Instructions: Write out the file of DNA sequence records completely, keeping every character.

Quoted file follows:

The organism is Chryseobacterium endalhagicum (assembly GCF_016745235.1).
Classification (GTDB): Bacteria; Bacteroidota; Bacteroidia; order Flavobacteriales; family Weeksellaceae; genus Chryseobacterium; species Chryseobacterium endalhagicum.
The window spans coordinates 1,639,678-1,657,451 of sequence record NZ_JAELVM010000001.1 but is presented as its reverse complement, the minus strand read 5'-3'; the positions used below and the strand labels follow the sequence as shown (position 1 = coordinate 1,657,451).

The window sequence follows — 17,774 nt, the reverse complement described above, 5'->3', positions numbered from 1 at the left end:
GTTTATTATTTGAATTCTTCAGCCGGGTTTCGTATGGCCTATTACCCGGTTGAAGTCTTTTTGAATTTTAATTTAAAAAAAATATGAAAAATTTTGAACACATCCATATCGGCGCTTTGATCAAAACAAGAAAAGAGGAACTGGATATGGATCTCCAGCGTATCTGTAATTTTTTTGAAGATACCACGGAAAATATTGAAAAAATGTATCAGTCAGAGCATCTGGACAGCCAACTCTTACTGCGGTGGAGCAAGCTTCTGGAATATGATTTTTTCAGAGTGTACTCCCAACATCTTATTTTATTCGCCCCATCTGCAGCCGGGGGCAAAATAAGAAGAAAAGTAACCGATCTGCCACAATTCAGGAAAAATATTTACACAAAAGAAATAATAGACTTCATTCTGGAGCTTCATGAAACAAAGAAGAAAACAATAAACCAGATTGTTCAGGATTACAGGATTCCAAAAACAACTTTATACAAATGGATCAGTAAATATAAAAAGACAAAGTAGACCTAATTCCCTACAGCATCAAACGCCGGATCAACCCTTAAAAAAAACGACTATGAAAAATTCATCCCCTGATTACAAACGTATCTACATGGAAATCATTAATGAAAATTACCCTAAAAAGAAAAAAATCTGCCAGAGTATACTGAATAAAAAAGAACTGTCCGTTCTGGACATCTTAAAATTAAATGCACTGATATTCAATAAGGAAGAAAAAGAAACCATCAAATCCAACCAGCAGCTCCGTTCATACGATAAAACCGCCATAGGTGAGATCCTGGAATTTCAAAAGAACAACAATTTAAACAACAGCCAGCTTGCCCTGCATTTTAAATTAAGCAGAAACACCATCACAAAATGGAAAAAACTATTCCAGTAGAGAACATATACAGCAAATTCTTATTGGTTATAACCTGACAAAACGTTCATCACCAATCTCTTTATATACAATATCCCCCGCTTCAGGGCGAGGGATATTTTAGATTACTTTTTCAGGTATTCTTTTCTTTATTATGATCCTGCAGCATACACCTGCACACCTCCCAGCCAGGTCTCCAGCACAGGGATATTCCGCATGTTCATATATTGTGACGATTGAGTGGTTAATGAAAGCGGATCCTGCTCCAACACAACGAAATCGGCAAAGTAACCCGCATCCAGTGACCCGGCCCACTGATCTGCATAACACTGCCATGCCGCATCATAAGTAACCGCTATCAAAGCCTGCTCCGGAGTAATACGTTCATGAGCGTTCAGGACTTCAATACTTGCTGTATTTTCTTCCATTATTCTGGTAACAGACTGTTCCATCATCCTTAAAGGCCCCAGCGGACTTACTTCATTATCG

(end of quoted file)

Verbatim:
The organism is Chryseobacterium endalhagicum (assembly GCF_016745235.1).
Classification (GTDB): Bacteria; Bacteroidota; Bacteroidia; order Flavobacteriales; family Weeksellaceae; genus Chryseobacterium; species Chryseobacterium endalhagicum.
The window spans coordinates 1,639,678-1,657,451 of sequence record NZ_JAELVM010000001.1 but is presented as its reverse complement, the minus strand read 5'-3'; the positions used below and the strand labels follow the sequence as shown (position 1 = coordinate 1,657,451).

The window sequence follows — 17,774 nt, the reverse complement described above, 5'->3', positions numbered from 1 at the left end:
GTTTATTATTTGAATTCTTCAGCCGGGTTTCGTATGGCCTATTACCCGGTTGAAGTCTTTTTGAATTTTAATTTAAAAAAAATATGAAAAATTTTGAACACATCCATATCGGCGCTTTGATCAAAACAAGAAAAGAGGAACTGGATATGGATCTCCAGCGTATCTGTAATTTTTTTGAAGATACCACGGAAAATATTGAAAAAATGTATCAGTCAGAGCATCTGGACAGCCAACTCTTACTGCGGTGGAGCAAGCTTCTGGAATATGATTTTTTCAGAGTGTACTCCCAACATCTTATTTTATTCGCCCCATCTGCAGCCGGGGGCAAAATAAGAAGAAAAGTAACCGATCTGCCACAATTCAGGAAAAATATTTACACAAAAGAAATAATAGACTTCATTCTGGAGCTTCATGAAACAAAGAAGAAAACAATAAACCAGATTGTTCAGGATTACAGGATTCCAAAAACAACTTTATACAAATGGATCAGTAAATATAAAAAGACAAAGTAGACCTAATTCCCTACAGCATCAAACGCCGGATCAACCCTTAAAAAAAACGACTATGAAAAATTCATCCCCTGATTACAAACGTATCTACATGGAAATCATTAATGAAAATTACCCTAAAAAGAAAAAAATCTGCCAGAGTATACTGAATAAAAAAGAACTGTCCGTTCTGGACATCTTAAAATTAAATGCACTGATATTCAATAAGGAAGAAAAAGAAACCATCAAATCCAACCAGCAGCTCCGTTCATACGATAAAACCGCCATAGGTGAGATCCTGGAATTTCAAAAGAACAACAATTTAAACAACAGCCAGCTTGCCCTGCATTTTAAATTAAGCAGAAACACCATCACAAAATGGAAAAAACTATTCCAGTAGAGAACATATACAGCAAATTCTTATTGGTTATAACCTGACAAAACGTTCATCACCAATCTCTTTATATACAATATCCCCCGCTTCAGGGCGAGGGATATTTTAGATTACTTTTTCAGGTATTCTTTTCTTTATTATGATCCTGCAGCATACACCTGCACACCTCCCAGCCAGGTCTCCAGCACAGGGATATTCCGCATGTTCATATATTGTGACGATTGAGTGGTTAATGAAAGCGGATCCTGCTCCAACACAACGAAATCGGCAAAGTAACCCGCATCCAGTGACCCGGCCCACTGATCTGCATAACACTGCCATGCCGCATCATAAGTAACCGCTATCAAAGCCTGCTCCGGAGTAATACGTTCATGAGCGTTCAGGACTTCAATACTTGCTGTATTTTCTTCCATTATTCTGGTAACAGACTGTTCCATCATCCTTAAAGGCCCCAGCGGACTTACTTCATTATCG